U.S. Markets closed

China is not a currency manipulator — What you need to know in markets on Thursday

Myles Udland
Markets Reporter

The see-saw week for investors continued.

On Wednesday, each of the major indexes closed in the red, though the Nasdaq and S&P 500 were down just fractionally while the Dow fell about 0.4% with IBM (IBM) and Home Depot (HD) shares weighing on the blue chip index.

Shares of IBM fell over 7% on Wednesday after Big Blue reported a quarter that disappointed Wall Street with revenue declining 2% in the third quarter, resuming a six-year-long slide in revenue that the company snapped earlier this year.

Home Depot came under pressure amid a broad sell-off in homebuilder shares, with the homebuilding sector now down more than 20% this year with higher rates, increasing building costs, soaring prices, and a lack of supply pressuring the U.S. housing market.

And though the stock market closed little-changed on Wednesday, both the U.S. Treasury Department and Federal Reserve made headlines, as the Fed released the minutes from its latest policy meeting and the Treasury published its much-anticipated report on currency practices from U.S. trading partners.

Treasury’s report did not label China a currency manipulator, with Treasury Secretary Steven Mnuchin saying, “Of particular concern are China’s lack of currency transparency and the recent weakness in its currency.”

Mnuchin added, “These pose major challenges to achieving fairer and more balanced trade, and we will continue to monitor and review China’s currency practices, including through ongoing discussions with the People’s Bank of China.” 

In all, the U.S. said six major trading partners, China, Germany, India, Japan, Korea, and Switzerland, would be added to its monitoring list for currency practices.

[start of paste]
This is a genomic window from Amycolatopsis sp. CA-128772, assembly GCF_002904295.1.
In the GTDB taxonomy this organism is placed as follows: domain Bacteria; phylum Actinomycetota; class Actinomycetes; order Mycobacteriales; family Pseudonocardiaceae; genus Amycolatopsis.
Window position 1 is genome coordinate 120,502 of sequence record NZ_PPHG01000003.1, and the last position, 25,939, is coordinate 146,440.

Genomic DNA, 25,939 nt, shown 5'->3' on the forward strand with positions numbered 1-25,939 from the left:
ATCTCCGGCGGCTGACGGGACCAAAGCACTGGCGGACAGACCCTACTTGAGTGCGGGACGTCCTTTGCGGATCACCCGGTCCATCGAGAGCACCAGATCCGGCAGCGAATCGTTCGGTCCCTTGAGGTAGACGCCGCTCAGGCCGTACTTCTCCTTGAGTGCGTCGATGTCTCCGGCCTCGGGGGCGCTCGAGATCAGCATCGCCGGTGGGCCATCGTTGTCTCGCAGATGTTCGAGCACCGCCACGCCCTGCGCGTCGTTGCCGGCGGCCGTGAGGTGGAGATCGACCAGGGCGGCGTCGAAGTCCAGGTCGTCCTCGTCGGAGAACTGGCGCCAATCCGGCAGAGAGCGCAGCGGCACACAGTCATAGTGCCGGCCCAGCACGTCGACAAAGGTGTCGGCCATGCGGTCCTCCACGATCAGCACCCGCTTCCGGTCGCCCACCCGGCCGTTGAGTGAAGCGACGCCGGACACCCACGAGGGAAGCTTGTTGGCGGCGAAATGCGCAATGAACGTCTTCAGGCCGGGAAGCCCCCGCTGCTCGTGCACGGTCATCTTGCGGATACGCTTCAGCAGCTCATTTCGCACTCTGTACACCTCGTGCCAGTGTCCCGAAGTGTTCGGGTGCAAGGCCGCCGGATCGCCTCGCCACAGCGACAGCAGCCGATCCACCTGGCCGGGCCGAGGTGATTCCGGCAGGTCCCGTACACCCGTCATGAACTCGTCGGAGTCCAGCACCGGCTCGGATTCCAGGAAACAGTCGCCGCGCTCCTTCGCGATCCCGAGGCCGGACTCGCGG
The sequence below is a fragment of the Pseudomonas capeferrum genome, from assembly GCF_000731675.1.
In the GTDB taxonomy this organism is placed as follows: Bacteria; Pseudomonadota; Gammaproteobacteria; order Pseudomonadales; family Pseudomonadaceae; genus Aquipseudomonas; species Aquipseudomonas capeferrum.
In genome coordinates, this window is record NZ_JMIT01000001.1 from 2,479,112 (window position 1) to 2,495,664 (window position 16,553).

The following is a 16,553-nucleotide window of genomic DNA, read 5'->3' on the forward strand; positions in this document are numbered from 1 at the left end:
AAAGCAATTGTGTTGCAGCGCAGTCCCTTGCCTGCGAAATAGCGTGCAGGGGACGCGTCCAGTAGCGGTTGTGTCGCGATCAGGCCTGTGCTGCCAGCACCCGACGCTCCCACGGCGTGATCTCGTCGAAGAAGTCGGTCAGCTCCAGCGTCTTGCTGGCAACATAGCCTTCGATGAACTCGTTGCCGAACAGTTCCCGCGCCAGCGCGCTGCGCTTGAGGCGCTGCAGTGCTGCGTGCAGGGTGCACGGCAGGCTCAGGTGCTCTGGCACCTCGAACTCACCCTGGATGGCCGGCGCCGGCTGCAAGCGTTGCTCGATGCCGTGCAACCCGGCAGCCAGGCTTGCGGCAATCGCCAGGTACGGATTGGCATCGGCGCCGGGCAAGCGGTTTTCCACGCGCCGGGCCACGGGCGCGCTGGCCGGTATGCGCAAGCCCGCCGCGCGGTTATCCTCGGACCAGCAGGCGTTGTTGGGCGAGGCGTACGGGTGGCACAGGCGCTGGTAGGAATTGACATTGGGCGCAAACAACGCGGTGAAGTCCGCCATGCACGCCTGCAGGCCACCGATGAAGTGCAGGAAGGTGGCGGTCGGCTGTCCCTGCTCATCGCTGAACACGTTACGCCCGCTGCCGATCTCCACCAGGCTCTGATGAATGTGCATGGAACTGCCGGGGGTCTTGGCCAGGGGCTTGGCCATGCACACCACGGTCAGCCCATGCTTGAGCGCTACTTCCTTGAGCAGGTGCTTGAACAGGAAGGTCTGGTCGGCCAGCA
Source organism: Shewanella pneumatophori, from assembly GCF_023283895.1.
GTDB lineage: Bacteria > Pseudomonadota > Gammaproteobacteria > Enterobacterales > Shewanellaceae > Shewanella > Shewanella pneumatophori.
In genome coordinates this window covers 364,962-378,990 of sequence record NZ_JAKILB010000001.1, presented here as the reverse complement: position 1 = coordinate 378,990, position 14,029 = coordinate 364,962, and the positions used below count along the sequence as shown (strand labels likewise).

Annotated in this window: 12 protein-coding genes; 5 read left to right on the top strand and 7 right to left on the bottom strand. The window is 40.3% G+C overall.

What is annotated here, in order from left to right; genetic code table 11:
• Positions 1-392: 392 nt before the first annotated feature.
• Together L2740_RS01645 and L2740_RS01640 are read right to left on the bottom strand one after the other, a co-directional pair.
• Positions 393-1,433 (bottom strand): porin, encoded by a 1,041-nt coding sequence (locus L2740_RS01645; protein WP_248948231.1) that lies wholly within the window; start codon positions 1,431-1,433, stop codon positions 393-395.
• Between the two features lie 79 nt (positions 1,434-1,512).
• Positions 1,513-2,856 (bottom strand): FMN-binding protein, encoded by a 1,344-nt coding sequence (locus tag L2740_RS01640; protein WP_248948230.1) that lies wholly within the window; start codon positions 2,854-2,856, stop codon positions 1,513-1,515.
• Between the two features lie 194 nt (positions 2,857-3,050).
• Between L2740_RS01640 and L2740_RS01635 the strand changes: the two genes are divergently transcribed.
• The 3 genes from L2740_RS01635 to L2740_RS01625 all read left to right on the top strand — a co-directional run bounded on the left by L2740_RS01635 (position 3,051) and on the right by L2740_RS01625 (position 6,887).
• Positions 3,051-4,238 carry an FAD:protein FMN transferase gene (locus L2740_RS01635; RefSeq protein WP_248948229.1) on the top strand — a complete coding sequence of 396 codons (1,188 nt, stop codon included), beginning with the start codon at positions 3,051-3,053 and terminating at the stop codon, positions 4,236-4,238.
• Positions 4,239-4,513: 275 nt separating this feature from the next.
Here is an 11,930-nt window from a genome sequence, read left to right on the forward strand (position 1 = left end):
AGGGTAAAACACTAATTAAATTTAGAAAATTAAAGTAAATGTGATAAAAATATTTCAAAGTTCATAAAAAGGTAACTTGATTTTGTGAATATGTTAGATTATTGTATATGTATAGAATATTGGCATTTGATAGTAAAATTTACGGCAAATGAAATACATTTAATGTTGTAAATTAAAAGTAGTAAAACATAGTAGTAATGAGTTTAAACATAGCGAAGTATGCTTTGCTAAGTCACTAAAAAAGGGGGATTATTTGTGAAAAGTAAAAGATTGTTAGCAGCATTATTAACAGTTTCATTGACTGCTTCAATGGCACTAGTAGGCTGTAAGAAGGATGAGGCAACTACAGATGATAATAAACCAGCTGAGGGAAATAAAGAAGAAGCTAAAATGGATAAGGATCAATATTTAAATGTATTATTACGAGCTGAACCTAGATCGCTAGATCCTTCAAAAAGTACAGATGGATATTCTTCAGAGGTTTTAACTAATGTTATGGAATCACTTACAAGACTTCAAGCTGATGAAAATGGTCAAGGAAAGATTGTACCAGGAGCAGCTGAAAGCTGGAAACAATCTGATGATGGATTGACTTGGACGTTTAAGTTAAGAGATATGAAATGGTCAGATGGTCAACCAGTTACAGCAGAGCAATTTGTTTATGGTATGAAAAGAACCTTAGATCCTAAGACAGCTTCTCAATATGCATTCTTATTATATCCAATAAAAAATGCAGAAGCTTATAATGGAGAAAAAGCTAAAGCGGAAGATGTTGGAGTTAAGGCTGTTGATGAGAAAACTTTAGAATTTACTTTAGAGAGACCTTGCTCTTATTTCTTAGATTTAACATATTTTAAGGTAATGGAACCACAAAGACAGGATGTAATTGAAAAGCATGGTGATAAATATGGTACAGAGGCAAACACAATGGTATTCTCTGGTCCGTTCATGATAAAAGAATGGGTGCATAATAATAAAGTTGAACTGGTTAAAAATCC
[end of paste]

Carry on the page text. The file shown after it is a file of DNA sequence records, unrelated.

U.S. Treasury Secretary Steven Mnuchin speaks at a news conference during a meeting for the G7 Finance and Central Bank Governors in Whistler, British Columbia. On Wednesday, the Treasury Department released a report on currency practices of major trading partners and declined to label China a currency manipulator. (Jonathan Hayward/The Canadian Press via AP)

The minutes from the Fed’s latest policy meeting, meanwhile, confirmed that as implied by the Fed’s forecasts published late last month a number of Fed officials appear comfortable moving policy to a restrictive stance.

A few participants expected that policy would need to become modestly restrictive for a time and a number judged that it would be necessary to temporarily raise the federal funds rate above their assessments of its longer-run level in order to reduce the risk of a sustained overshooting of the Committee’s 2 percent inflation objective or the risk posed by significant financial imbalances,” the minutes said. 

“Ever since the September 2017 FOMC meeting the Fed’s interest rate forecast ‘dots’ foresaw policy rates getting into restrictive territory in 2020,” said JP Morgan economist Michael Feroli.

“Yet it took until the minutes of the September 2018 FOMC meeting – released today – for the Committee to fully own up to that outlook… Even in ordinary times the Fed doesn’t like to advertise that they are going into restrictive territory; for a monetary policymaker, these times are far from ordinary. The explicit intent to return growth to a long-run sustainable path reaffirms the Congressional mandate as the ultimate lodestar for the policy outlook.”

Now turning to the calendar for Thursday, the earnings calendar will remain busy with American Express (AXP), PayPal (PYPL), Philip Morris (PM), Travelers (TRV), BNY Mellon (BK), Textron (TXT), PPG (PPG), and Danaher (DHR) all reporting results. 

And on the economic data side the weekly report on initial jobless claims as well as the Philly Fed’s business outlook for October will be the highlights.

Myles Udland is a writer at Yahoo Finance. Follow him on Twitter @MylesUdland